(CNN) -- "Skyfall," the 23rd installment in the James Bond series, one of the longest-running film franchises in history, recently landed at the top of the box office with $87.8 million in ticket sales.
It was the largest opening ever for 007 and the fourth largest opening this year, behind "The Avengers," "The Dark Knight Rises," and "The Hunger Games." Ian Fleming's agent has always been a man of wish fulfillment. After all, he brought heat during the chilliest parts of the Cold War and had the requisite women and weapons. Now, Bond is proving that he still has a place at MI6 by tackling a much more modern dilemma: tactical cyberespionage and terrorism.
While the methods for wreaking havoc have changed, the confidential case files are as classic as the man's martini. CNN spoke to Morgan Wright, a decorated former law enforcement officer who has done work relating to cyberterrorism for the United States Department of Justice, the Department of Homeland Security, and the Department of Defense about what "Skyfall" gets right and wrong. In the end, the evolving franchise portrays a very real scenario that the United States may soon struggle with from a policy standpoint: When does cyberterrorism necessitate a physical response?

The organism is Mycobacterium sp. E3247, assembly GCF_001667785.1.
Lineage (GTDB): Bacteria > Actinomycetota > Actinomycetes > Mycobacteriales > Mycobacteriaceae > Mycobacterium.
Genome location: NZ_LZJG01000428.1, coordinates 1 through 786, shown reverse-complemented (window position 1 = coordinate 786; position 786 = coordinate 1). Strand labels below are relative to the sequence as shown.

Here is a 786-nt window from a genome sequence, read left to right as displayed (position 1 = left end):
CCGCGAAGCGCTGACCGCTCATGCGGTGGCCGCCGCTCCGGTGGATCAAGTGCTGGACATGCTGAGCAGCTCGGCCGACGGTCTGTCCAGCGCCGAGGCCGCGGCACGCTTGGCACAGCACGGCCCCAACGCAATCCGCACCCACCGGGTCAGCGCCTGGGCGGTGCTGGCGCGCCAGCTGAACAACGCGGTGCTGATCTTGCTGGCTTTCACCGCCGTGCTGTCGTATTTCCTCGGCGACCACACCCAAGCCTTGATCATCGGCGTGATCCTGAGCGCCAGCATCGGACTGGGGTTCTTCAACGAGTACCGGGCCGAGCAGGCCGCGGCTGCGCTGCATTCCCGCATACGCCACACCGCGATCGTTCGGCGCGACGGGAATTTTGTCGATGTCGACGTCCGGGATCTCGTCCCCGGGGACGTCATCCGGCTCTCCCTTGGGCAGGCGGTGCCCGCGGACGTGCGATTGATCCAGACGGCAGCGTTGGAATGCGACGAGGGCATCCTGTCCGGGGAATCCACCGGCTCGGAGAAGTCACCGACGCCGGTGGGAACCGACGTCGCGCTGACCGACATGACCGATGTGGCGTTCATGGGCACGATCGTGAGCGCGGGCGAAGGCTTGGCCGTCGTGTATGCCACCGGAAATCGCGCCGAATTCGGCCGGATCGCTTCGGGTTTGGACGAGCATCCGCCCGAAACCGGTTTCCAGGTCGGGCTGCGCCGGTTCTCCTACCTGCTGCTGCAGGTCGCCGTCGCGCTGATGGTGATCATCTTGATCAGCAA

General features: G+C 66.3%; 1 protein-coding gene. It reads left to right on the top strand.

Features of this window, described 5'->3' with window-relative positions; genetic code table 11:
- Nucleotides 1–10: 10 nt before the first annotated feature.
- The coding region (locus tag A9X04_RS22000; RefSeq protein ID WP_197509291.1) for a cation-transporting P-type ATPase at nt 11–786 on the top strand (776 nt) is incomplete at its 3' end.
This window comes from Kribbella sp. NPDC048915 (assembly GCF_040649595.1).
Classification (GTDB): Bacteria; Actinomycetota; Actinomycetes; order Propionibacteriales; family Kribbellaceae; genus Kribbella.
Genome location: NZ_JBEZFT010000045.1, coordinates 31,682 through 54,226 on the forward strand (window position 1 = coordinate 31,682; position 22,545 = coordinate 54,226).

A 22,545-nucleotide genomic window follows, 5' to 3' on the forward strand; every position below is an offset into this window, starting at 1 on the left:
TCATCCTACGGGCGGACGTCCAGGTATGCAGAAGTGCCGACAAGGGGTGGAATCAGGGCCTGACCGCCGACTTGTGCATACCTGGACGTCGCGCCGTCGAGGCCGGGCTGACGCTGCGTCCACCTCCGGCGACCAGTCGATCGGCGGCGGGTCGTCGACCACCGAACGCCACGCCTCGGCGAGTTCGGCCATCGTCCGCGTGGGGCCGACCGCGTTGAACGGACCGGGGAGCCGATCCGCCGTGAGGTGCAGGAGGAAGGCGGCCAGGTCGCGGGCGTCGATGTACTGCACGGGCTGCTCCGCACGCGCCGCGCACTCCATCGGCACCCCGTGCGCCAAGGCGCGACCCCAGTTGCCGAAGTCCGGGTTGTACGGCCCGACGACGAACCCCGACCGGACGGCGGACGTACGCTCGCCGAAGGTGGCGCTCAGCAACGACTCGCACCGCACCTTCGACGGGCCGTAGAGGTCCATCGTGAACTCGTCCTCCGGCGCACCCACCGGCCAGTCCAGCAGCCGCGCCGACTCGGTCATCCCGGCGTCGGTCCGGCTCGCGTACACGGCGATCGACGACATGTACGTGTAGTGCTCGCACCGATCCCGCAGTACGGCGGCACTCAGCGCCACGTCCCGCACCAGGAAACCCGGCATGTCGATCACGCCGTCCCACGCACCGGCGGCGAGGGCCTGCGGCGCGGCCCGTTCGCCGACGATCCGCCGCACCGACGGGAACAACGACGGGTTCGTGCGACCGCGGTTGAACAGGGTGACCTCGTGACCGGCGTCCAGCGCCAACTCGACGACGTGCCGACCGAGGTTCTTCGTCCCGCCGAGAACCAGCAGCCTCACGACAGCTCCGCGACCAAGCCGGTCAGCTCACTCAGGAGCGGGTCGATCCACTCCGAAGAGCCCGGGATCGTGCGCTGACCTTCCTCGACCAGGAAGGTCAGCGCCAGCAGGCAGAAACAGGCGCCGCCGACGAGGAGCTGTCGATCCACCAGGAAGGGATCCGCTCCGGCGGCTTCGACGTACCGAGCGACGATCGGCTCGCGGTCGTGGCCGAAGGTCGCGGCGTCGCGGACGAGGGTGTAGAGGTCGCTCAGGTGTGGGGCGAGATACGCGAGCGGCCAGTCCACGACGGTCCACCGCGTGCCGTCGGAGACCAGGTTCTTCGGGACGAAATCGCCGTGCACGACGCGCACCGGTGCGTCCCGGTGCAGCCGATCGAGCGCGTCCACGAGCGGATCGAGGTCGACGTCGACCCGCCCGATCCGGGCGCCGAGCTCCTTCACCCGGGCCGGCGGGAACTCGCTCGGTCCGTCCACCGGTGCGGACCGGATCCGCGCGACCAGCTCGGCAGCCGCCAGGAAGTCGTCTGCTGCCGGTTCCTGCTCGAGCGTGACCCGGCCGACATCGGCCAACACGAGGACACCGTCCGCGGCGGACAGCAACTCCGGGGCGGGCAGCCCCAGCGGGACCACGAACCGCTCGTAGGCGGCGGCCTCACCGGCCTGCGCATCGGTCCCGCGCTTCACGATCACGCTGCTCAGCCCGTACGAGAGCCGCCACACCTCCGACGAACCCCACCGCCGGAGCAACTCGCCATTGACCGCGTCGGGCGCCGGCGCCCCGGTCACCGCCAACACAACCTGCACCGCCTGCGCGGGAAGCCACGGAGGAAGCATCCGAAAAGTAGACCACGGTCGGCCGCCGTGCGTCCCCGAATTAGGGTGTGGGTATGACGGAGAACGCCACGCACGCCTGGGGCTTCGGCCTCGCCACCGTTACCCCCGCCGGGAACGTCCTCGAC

(Warning, there are movie spoilers ahead).
Shaking disbelief: One of the standout moments in "Skyfall" is the film's opening sequence in which Bond, played for the third time by Daniel Craig, and field operative Eve, played by Naomie Harris, chase a man through the streets of Istanbul. They're after a hard drive containing confidential information about MI6 agents. It's information that "Skyfall's" bad guy Silva, played by Javier Bardem, plans on uploading to YouTube, putting the agents' lives at risk. But how likely would it be for a terrorist to obtain and store this information in one place?
Stirring reality: Terrorists and intelligence agencies handle the management and distribution of intelligence in radically different ways, Wright said.
"If you take Osama bin Laden, for example, they're not going to have big classified systems or safeguards that go with that," Wright said.
It's true that after bin Laden's compound was raided, stashes of flash drives, CDs and tapes were discovered. He had everything in one place. "That's very consistent when you're not part of the government and you lack the infrastructure to build out a big system that a national security agency does," Wright said. "Bad guys need everything in one place because that's how they operate."